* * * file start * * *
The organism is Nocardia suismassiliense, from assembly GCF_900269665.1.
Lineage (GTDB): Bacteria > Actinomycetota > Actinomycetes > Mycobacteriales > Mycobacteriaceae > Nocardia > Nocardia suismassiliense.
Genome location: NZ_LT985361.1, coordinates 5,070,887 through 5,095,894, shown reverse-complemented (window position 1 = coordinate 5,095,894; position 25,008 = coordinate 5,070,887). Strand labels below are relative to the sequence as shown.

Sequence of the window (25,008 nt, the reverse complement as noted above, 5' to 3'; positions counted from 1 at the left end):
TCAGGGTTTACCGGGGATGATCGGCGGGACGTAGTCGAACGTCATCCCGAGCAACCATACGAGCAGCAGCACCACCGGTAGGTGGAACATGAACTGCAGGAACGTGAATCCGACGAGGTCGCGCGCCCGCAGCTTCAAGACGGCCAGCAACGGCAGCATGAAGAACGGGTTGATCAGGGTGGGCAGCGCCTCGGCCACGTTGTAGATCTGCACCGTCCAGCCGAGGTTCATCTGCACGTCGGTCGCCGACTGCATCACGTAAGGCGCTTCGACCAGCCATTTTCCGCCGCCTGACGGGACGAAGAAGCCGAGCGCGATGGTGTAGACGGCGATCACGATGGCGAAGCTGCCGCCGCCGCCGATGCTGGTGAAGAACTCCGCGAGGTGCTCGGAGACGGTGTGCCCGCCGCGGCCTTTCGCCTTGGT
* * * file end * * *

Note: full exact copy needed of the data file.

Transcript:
The organism is Nocardia suismassiliense, from assembly GCF_900269665.1.
Lineage (GTDB): Bacteria > Actinomycetota > Actinomycetes > Mycobacteriales > Mycobacteriaceae > Nocardia > Nocardia suismassiliense.
Genome location: NZ_LT985361.1, coordinates 5,070,887 through 5,095,894, shown reverse-complemented (window position 1 = coordinate 5,095,894; position 25,008 = coordinate 5,070,887). Strand labels below are relative to the sequence as shown.

Sequence of the window (25,008 nt, the reverse complement as noted above, 5' to 3'; positions counted from 1 at the left end):
TCAGGGTTTACCGGGGATGATCGGCGGGACGTAGTCGAACGTCATCCCGAGCAACCATACGAGCAGCAGCACCACCGGTAGGTGGAACATGAACTGCAGGAACGTGAATCCGACGAGGTCGCGCGCCCGCAGCTTCAAGACGGCCAGCAACGGCAGCATGAAGAACGGGTTGATCAGGGTGGGCAGCGCCTCGGCCACGTTGTAGATCTGCACCGTCCAGCCGAGGTTCATCTGCACGTCGGTCGCCGACTGCATCACGTAAGGCGCTTCGACCAGCCATTTTCCGCCGCCTGACGGGACGAAGAAGCCGAGCGCGATGGTGTAGACGGCGATCACGATGGCGAAGCTGCCGCCGCCGCCGATGCTGGTGAAGAACTCCGCGAGGTGCTCGGAGACGGTGTGCCCGCCGCGGCCTTTCGCCTTGGT